Understanding the 4 ‘C’s is crucial before making any Diamond purchase. Cut, Colour, Clarity and Carat have an enormous impact on the price of Diamonds. By having knowledge of each of these factors you are able to make an informed choice of the many thousands of diamonds being offered for sale in the market place.
The ‘Cut’ of a diamond is considered by many to be the most important of the 4’c’s. It is the overall cut of a diamond that is the major contributing factor determining brilliance and scintillation.Diamonds are cut in a variety of shapes however the most popular shapes today are the Round Brilliant cut and the Princess cut. On the diagram below are the accepted range of percentages and angles for the ‘Perfect’ Ideal Round Diamond.
For a diamond to have perfect brilliance and scintillation all shapes have certain proportion standards to meet which result in high weight loss of the rough crystal. Sometimes the diamond cutters compromise and accept lesser proportions and symmetry in order to avoid inclusions and/or to preserve carat weight.
The diagram below clearly illustrates how light travelling into the stone from the table is lost through the sides if the diamond has been cut either too deep or too shallow. Only if the diamond has been cut perfectly that light will be returned back throught the table giving perfect brilliance and scintillation.
HEARTS & ARROWS
Hearts and Arrows diamonds are round brilliants with special patterns visible under specific lighting conditions. They consist of eight hearts when viewed from the pavilion side and eight arrows when viewed from the crown side. Kinsaku Yamashita designed in 1988 an appropriate viewer (below) which creates the typical images illustrated on the right. The H&A pattern is very sensitive to symmetrical imperfections. Because of the high degree of symmetry and the limited proportion sets for which the patterns are visible a premium price is paid for H&A diamonds. The appearance of the pattern is a strong indicator of a top quality cut. Each of the major Internationally recognised laboratories such as GIA, AGS, HRD and IGI have their own set of grading criteria which are all slightly different so there are small tolerances between the grading houses on what the dimensions create ‘ideal cut diamonds’.
The pattern of eight hearts should be the same size,all clearly visible,sufficiently bright showing no colour with the overall pattern being uniform.
The shoulders of the hearts should be flattened.Pointed shoulders are a result of table size being greater than 60%.
The hearts should have symmetrical points.Asymmetrical points are a result of an offset between the left and right side of the hearts.
There should be a space between the heart and the v underneath the point of the heart, with all eight v’s being well balanced.
The pattern of eight arrows should be the same size,all clearly visible, sufficiently bright showing no colour with the overall pattern being uniform.
The star shaped pattern in the centre ,formed at the base of the arrows shafts should not be too large, a consequence of this being arrows which are too short.It should also resemble a star shape and not have white areas that surround the shafts of the arrows, this will affect the star shape in the centre.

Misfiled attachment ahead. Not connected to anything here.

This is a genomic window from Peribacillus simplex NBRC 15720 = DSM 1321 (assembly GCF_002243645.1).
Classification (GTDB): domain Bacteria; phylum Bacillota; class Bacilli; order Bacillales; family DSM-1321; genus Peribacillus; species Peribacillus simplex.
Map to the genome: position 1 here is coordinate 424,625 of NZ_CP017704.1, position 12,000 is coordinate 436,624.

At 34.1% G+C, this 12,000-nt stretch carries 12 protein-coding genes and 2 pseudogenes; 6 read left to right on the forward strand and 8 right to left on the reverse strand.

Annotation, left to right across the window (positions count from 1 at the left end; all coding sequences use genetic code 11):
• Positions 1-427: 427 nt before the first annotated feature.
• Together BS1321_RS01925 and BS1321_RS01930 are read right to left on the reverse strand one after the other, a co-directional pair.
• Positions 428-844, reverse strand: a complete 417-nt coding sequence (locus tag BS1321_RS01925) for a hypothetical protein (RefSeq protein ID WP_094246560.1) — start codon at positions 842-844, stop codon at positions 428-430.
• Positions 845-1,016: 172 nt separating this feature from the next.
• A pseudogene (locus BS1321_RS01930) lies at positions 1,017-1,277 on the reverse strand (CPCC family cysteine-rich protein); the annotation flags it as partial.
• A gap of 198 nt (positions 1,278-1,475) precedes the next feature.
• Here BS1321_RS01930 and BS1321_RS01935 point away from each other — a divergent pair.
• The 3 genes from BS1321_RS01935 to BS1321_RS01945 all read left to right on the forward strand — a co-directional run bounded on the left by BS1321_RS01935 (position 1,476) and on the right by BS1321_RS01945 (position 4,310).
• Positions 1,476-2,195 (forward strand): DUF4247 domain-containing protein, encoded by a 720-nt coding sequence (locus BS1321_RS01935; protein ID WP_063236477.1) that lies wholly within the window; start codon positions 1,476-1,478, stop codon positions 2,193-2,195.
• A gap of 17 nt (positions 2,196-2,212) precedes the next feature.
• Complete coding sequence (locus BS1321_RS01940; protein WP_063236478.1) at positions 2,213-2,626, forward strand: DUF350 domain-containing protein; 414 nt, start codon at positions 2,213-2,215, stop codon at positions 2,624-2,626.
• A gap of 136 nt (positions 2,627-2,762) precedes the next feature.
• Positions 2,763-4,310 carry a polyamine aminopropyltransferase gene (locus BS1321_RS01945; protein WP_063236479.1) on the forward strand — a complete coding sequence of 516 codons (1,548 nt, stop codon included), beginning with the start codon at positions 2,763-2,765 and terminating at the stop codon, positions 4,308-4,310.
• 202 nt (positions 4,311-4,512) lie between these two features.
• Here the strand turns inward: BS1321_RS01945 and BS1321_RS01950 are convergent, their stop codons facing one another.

Colour being one of the 4 c’s plays an important factor in choosing a diamond.If choosing a white diamond then the less colour is more desirable.GIA use the alphabet to catagorise colour.The absolute finest colourless stone is graded a D, descending through each letter of the alphabet to Z being a diamond that is tinted yellow in colour.
Below is a table with the most prominent Diamond Colour grading scales used today.
The Gemological Institute of America, GIA, using alphabetical letter grades and description.
The American Gem Society, AGS, using numerical number grades and electronic colorimeter scale.
The World Jewellery Confederation, CIBJO, using a word and number description.
|D||Colourless||0||0 – 0.49||Exceptional White +|
|E||0.5||0.5 – 0.99||Exceptional White|
|F||1||1 – 1.49||Rare White +|
|G||Near Colourless||1.5||1.5 – 1.99||Rare White|
|H||2||2 – 2.49||White|
|I||2.5||2.5 – 2.99||Slightly Tinted White|
|J||3||3 – 3.49|
|K||Faint Yellow||3.5||3.5 – 3.99||Tinted White|
|L||4||4 – 4.49|
|M||4.5||4.5 – 4.99||Tinted Colour 1|
|N||Very Light Yellow||5||5 – 5.49||Tinted Colour 2|
|O||5.5||5.5 – 5.99|
|P||6||6 – 6.49|
|Q||6.5||6.5 – 6.99|
|R||7||7 – 7.49|
|S||Light Yellow||7.5||7.5 – 7.99||Tinted Colour 3|
|T||8||8 – 8.49|
|U||8.5||8.5 – 8.99|
|V||9||9 – 9.49|
|W||9.5||9.5 – 9.99|
Clarity being one of the 4 c’s plays an important factor in choosing a diamond. Diamonds are graded on a scale from FL (flawless) through to I3 (included to 3rd degree). There are many types of inclusions found in diamonds and all are given different names, feathers,clouds,pinpoints and so on.
Below is a table with the most prominent Diamond Clarity grading scales used today.
The Gemological Institute of America, GIA
The American Gem Society, AGS
The World Jewellery Confederation, CIBJO
|VVS1Very Very Slightly Included 1||VVS1|
|VVS2Very Very Slightly Included 2||2||VVS2|
|VS1Very Slightly Included 1||3||VS1|
|VS2Very Slightly Included 2||4||VS2|
|SI1Slightly Included 1||5||SI1|
|SI2Slightly Included 2||6||SI2|
|I1Included 1||7-8||P1Pique 1|
|I2Included 2||8-9||P2Pique 2|
|I3Included 3||9-10||P3Pique 3|
The carat is a unit of measurement commonly used for weighing gemstones and pearls. 1 carat is equal to 200mg. The carat can be divided into 10 points of 2 mg each. Quite simply, the more carats, the larger the diamond.